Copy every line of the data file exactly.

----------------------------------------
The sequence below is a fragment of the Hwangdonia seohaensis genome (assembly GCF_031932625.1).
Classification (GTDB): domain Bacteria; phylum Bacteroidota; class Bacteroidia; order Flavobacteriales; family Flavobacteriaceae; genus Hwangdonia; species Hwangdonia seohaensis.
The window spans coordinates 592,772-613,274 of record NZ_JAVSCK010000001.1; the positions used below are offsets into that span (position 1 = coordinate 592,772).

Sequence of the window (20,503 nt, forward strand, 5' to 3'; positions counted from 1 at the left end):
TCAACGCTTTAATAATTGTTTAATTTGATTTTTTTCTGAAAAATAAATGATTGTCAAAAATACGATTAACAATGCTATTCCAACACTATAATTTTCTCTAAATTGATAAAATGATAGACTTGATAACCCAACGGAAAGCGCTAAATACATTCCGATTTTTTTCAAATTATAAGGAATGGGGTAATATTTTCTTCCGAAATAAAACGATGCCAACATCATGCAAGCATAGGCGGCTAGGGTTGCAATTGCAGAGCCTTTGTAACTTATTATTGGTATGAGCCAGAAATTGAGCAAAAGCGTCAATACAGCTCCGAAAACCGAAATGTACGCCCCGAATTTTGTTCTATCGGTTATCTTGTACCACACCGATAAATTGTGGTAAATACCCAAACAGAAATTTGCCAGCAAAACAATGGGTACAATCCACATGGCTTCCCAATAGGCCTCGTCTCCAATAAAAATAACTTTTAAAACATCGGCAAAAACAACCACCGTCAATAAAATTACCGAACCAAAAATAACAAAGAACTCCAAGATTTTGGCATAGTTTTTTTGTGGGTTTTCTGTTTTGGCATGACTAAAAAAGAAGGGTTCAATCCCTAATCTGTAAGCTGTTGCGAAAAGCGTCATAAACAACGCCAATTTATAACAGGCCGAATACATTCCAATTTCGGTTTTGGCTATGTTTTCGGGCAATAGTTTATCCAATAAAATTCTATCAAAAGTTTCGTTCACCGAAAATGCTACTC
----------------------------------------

The sequence below is a fragment of the Hwangdonia seohaensis genome (assembly GCF_031932625.1).
Classification (GTDB): domain Bacteria; phylum Bacteroidota; class Bacteroidia; order Flavobacteriales; family Flavobacteriaceae; genus Hwangdonia; species Hwangdonia seohaensis.
The window spans coordinates 592,772-613,274 of record NZ_JAVSCK010000001.1; the positions used below are offsets into that span (position 1 = coordinate 592,772).

Sequence of the window (20,503 nt, forward strand, 5' to 3'; positions counted from 1 at the left end):
TCAACGCTTTAATAATTGTTTAATTTGATTTTTTTCTGAAAAATAAATGATTGTCAAAAATACGATTAACAATGCTATTCCAACACTATAATTTTCTCTAAATTGATAAAATGATAGACTTGATAACCCAACGGAAAGCGCTAAATACATTCCGATTTTTTTCAAATTATAAGGAATGGGGTAATATTTTCTTCCGAAATAAAACGATGCCAACATCATGCAAGCATAGGCGGCTAGGGTTGCAATTGCAGAGCCTTTGTAACTTATTATTGGTATGAGCCAGAAATTGAGCAAAAGCGTCAATACAGCTCCGAAAACCGAAATGTACGCCCCGAATTTTGTTCTATCGGTTATCTTGTACCACACCGATAAATTGTGGTAAATACCCAAACAGAAATTTGCCAGCAAAACAATGGGTACAATCCACATGGCTTCCCAATAGGCCTCGTCTCCAATAAAAATAACTTTTAAAACATCGGCAAAAACAACCACCGTCAATAAAATTACCGAACCAAAAATAACAAAGAACTCCAAGATTTTGGCATAGTTTTTTTGTGGGTTTTCTGTTTTGGCATGACTAAAAAAGAAGGGTTCAATCCCTAATCTGTAAGCTGTTGCGAAAAGCGTCATAAACAACGCCAATTTATAACAGGCCGAATACATTCCAATTTCGGTTTTGGCTATGTTTTCGGGCAATAGTTTATCCAATAAAATTCTATCAAAAGTTTCGTTCACCGAAAATGCTACTC